Friday, May 14, 2010
Thoughts on the CPA
Annual Town Meeting voted against Article 20 to consider the reduction or elimination of Carlisle’s Community Preservation Act (CPA) program. The wording of the Article was confusing, and defeat of the Article indicated support for continuing the CPA program unchanged. The margin of defeat was clear, but not overwhelming and the result of the referendum at next Tuesday’s Election will be important.
Carlisle’s 2% CPA real estate tax surcharge has been used for community preservation projects such as the restoration of Gleason Library and the purchase of the Benfield Land. A percentage of the funds collected locally are matched by the state. Before voting, consider the cost and benefits of the CPA program. A vote against ballot question 4 will tell the Selectmen not to put the program on the ballot next year and to keep the program in place as it is.
Many points were raised in the discussion at Town Meeting (see CPA articles on pages 1 and 4.) Ending the surcharge would soften the tax impact of the recently approved Carlisle School building project and proposed renovation of the high school. Estimates vary, however. Larry Barton, Carlisle’s finance director, treasurer and tax collector, says that the 2% CPA real estate tax surcharge adds about $200 per year to the average tax bill.
Taxes support many essential and vital services, including schools, police and fire protection and road maintenance. When dividing the tax revenues, is 2% a reasonable minimum amount to devote to open space and recreation, historic preservation and affordable housing?
Since 2002, Carlisle has received a sizeable $1.9 million in matching state grants. Just as aid for school building projects has tightened over the years, the state’s matching CPA grants have dropped from the beginning, when local CPA revenue was matched 100%. Barton estimates that in fiscal year 2011 the town will receive 31% state matching funds, totaling $106,460. Are these matching grants still worthwhile? Is the glass half empty or half full?
Weigh all the information and voice your opinion at the polls on Tuesday. ∆
On May 1, 2009, I took our youngest son to Logan with his backpack, his mountain bike in a large cardboard box, and a one way ticket to Amsterdam. As it turned out, he wouldn’t return to Carlisle until two weeks ago. Quite an adventure; biking everywhere, climbing the Alps, SCUBA diving in Thailand, and surfing in Bali. He hadn’t told us his itinerary and, by December, we were beginning to hear less and less frequently from him and getting a little anxious upon hearing that he was in Bangkok. The day after Christmas, I wrote an e-letter to try to “reel” him back into staying more connected:
“Hi Ben . . . We’ve had a ‘Walton’ Christmas. The snow covered everything and on Christmas Eve day it was perfect for snow-people making. Miles, Margot, cousin Mackenzie and I made a snowMom, a Pop, a Charlie Brown, and a dog that looked more like an overfed sheep. They were complete with carrot noses, hand-picked Margot-selected stones for eyes, bow shaped twigs for mouths, and scarves and hats. They are down by the mailbox waving their stick arms ‘Hi’ to everyone passing by.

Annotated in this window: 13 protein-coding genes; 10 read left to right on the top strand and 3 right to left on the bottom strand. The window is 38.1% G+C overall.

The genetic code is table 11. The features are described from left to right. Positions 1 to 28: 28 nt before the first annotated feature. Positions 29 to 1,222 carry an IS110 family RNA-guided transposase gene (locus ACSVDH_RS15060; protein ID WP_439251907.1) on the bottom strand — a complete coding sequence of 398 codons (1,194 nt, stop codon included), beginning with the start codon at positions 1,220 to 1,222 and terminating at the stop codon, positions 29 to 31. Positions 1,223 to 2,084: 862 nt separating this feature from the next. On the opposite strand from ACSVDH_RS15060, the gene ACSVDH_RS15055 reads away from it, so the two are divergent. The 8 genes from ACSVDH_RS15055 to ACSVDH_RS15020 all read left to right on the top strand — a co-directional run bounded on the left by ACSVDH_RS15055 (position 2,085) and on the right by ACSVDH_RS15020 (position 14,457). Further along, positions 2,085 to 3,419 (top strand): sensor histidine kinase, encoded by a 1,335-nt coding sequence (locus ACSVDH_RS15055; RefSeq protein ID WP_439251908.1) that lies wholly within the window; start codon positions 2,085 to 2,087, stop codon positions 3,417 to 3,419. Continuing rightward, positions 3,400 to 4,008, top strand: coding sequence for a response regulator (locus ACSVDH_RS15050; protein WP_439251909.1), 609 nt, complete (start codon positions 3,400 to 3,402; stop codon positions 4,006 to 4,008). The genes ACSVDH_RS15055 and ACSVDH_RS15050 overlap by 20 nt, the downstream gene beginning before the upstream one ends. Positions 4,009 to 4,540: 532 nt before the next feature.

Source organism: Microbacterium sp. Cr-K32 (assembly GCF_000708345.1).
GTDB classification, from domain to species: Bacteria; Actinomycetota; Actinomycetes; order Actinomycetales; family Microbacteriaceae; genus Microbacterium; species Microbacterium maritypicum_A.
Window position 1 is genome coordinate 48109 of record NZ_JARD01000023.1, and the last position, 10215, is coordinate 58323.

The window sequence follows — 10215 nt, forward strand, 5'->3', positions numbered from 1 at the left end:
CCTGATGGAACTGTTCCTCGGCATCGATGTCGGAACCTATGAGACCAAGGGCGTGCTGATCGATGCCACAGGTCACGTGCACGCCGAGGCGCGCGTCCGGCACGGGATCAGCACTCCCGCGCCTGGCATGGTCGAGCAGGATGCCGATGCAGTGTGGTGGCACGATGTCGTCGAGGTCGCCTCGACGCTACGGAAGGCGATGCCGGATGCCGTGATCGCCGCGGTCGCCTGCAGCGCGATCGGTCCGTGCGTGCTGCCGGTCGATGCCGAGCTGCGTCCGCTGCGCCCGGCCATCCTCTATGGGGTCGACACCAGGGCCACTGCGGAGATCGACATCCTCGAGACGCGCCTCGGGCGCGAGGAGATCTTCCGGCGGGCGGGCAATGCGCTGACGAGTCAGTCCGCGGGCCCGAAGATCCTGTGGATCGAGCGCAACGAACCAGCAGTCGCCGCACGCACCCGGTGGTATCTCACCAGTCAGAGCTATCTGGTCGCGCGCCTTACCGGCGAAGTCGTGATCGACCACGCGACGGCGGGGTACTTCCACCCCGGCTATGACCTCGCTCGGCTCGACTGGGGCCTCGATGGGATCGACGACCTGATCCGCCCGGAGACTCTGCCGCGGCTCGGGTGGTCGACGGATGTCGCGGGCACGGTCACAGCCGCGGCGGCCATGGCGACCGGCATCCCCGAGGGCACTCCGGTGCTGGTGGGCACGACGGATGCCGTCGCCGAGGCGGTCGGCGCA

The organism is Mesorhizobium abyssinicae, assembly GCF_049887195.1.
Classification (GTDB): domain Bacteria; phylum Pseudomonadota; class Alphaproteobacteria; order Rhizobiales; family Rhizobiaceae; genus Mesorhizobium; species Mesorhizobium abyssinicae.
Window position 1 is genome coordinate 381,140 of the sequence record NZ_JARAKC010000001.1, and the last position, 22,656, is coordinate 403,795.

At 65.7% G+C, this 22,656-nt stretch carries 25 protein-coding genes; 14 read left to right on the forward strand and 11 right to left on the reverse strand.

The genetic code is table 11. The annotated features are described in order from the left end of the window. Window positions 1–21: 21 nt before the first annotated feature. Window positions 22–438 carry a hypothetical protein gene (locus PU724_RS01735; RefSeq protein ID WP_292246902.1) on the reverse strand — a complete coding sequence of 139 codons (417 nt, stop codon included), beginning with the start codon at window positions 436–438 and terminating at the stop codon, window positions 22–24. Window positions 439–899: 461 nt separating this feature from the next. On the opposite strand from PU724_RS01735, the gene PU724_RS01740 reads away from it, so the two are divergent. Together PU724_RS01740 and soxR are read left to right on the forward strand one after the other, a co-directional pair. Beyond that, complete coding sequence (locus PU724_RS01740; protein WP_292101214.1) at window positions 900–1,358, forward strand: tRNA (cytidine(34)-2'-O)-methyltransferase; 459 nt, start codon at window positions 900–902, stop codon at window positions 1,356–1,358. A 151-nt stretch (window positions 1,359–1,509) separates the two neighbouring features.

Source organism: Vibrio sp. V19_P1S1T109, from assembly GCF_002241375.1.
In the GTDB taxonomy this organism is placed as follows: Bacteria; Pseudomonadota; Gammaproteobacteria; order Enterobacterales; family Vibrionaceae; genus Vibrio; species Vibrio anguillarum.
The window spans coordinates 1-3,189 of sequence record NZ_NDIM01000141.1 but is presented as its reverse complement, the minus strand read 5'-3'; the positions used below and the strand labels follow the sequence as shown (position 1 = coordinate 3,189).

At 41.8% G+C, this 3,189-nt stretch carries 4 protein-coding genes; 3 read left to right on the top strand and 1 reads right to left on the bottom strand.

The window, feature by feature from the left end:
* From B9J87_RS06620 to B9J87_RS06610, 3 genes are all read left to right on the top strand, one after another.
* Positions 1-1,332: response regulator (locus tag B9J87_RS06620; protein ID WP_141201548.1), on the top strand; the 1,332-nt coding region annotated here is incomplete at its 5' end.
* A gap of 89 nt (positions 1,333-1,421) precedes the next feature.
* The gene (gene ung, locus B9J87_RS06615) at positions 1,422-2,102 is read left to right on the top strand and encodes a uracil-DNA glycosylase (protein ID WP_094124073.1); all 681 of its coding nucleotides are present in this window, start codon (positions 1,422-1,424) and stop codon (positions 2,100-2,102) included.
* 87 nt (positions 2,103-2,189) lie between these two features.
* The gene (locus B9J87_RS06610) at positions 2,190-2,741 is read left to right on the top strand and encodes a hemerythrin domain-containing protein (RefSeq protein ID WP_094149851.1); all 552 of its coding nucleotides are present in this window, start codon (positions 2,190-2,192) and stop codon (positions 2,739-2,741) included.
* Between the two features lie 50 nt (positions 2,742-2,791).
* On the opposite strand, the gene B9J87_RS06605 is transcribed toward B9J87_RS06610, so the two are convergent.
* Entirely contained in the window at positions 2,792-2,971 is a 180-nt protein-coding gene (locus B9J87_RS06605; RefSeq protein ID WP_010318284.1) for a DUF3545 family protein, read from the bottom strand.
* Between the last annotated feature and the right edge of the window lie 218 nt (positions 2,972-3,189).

“Christmas Eve was all about tree trimming and going to the First Religious Society for the 5 p.m. service. Candlelight, and a full house. Caroling on the Green immediately afterward until the fuse blew lighting the evergreen tree and all the lights went out and everyone came into Union Hall to sing instead of freezing outside. At home again, everyone gathered by the fire for me to read A Child’s Christmas in Wales and I surprised them by reading your last email message as a pre-amble. Miles played the violin for everyone and Meike accompanied him on the recorder. Drew and Emily left at 9 to get the kids in bed and Mackenzie went to bed soon after, intimidated by warnings that Santa wouldn’t come if she was still awake. Uncle Kevin was out in the snow at midnight under her window with sleigh bells in hand, ringing them just enough to half-waken her and be credible. In the morning, she could see Santa’s footprints in the ashes in the fireplace and sled tracks on the roof. Naturally, the cookies and milk and carrots had all been devoured. Yes, Mackenzie, there is a Santa Claus. His name is Uncle Kevin.
“On Christmas morning, Mackenzie got a professional-grade Karaoke machine under the tree, and Uncle Kevin helped Sharon assemble it, mercifully ‘forgetting’ the step that attached the power cord to the amplifier inside the device. Her Mom was distraught, but told Mackenzie that they would get it fixed ‘ASAP.’ All the other kids received ukuleles that Kevin bought in Hawaii. A musical Christmas! For dinner, Emily made pumpkin/carrot/celery/parsnip/spice soup. Delicious! And we had roast beast, stuffing with cranberries, roasted brussel sprouts and red wine from New Zealand. Last night we went to see the Sherlock Holmes movie, and Mom took the kids to see Chipmonks Christmas 17. I’d say a good Christmas all around despite not having you with us. Everyone says a hearty ‘Hi,’ is green with envy, and wishes you a Happy New Year and safe passage home when you finally decide to do so. Love, Dad”
Well, he didn’t write any more frequently than before, but he’s home now, and says he especially enjoyed Christmas this year. I wonder what he meant by that? ∆
© 2010 The